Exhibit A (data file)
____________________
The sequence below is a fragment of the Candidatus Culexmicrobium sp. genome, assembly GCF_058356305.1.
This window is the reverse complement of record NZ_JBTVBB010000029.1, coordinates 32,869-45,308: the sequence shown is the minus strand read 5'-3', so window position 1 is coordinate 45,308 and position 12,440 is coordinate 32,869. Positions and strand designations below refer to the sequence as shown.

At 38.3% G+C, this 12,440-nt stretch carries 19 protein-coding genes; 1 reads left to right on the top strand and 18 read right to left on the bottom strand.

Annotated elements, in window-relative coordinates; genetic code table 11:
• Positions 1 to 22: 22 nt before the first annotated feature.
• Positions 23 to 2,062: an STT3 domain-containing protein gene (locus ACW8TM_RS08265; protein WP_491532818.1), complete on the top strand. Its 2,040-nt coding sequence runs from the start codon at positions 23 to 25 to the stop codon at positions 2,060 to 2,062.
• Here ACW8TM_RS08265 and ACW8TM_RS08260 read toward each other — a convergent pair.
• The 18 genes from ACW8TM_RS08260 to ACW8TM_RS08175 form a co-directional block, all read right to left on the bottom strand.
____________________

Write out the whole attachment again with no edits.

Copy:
The sequence below is a fragment of the Candidatus Culexmicrobium sp. genome, assembly GCF_058356305.1.
This window is the reverse complement of record NZ_JBTVBB010000029.1, coordinates 32,869-45,308: the sequence shown is the minus strand read 5'-3', so window position 1 is coordinate 45,308 and position 12,440 is coordinate 32,869. Positions and strand designations below refer to the sequence as shown.

At 38.3% G+C, this 12,440-nt stretch carries 19 protein-coding genes; 1 reads left to right on the top strand and 18 read right to left on the bottom strand.

Annotated elements, in window-relative coordinates; genetic code table 11:
• Positions 1 to 22: 22 nt before the first annotated feature.
• Positions 23 to 2,062: an STT3 domain-containing protein gene (locus ACW8TM_RS08265; protein WP_491532818.1), complete on the top strand. Its 2,040-nt coding sequence runs from the start codon at positions 23 to 25 to the stop codon at positions 2,060 to 2,062.
• Here ACW8TM_RS08265 and ACW8TM_RS08260 read toward each other — a convergent pair.
• The 18 genes from ACW8TM_RS08260 to ACW8TM_RS08175 form a co-directional block, all read right to left on the bottom strand.